Another great example of the genuine caring hearts of our Chinese friends would be when it came time to leave Anshan to go to our next destination. Our friends took us out to dinner, giving us very personal gifts. When it came time to go our separate ways the whole group sent us to our hotel door, refusing to leave until we went in and were out of sight. All parties shed tears. Some even returned the next morning and sent us off to the Airport which was in a neighboring city almost two hours away. They waited with us until we went through customs and then had to find their own transportation back to Anshan. All that, after only three weeks!

The kindness and selfless giving that the people of China gave to me really struck a chord. Their actions and attitudes opened my eyes to just how selfish and self-seeking I am. I hope that I can stay as conscientious of my actions and motives as I am now and not become insensitive to those around me.

Today we went to what the local’s call “zao shi” the morning market. The market was a long road that had hundreds of venders selling just about anything you could ever think of  needing. Some things that they had were fresh vegetables,  live chickens, puppies, fish, soy-milk, jewelry, shoes, clothes, and so many other random things. And the best thing about the market is that everything is so cheap! If you do not like the price that they give you, you can always just bargain and negotiate with them on a lower price. It was very interesting to see how the local people bargain and negotiate.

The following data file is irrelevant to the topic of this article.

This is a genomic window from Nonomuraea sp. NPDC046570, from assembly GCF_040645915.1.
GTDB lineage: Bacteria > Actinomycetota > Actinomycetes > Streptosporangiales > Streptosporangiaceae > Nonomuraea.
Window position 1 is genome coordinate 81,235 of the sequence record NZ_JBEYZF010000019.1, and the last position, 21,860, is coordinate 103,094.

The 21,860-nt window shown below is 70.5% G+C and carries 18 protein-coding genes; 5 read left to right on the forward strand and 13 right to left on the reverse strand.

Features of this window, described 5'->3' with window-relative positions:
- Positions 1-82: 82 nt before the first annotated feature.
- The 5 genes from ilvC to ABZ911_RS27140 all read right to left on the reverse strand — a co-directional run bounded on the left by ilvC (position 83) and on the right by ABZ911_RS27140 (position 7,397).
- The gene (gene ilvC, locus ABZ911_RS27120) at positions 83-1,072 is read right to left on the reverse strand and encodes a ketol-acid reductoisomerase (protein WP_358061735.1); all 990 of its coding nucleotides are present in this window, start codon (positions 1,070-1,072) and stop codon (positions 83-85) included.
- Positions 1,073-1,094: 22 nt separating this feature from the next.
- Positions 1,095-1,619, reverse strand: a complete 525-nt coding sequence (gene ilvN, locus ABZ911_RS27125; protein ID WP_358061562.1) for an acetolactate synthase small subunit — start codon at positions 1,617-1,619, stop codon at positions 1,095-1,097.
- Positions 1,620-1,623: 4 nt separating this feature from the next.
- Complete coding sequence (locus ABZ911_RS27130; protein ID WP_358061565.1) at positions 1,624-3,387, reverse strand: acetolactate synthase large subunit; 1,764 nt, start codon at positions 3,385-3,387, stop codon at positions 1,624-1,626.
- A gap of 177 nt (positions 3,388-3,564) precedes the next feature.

Chicken

Hospitality and Kindness

Chinese people have a strong sense of camaraderie. They are always willing to help other Chinese in need, but their kindness doesn’t stop there. So many Chinese students have helped both my fellow UAB students and I.

They will help us in everything from fanning us and giving us napkins if we are hot to helping us order and eat food at a restaurant. Their consideration for our well being, comfort, and enjoyment is beyond anything I have seen in the states.

I think I have eaten at the Anshan University Cafeteria 3 nights in a row for free because of their hospitality. I myself am starting to feel guilty with all the help they offer me, but I am enjoying the friends I am making and, even with the language barrier, enjoying the time spent with them.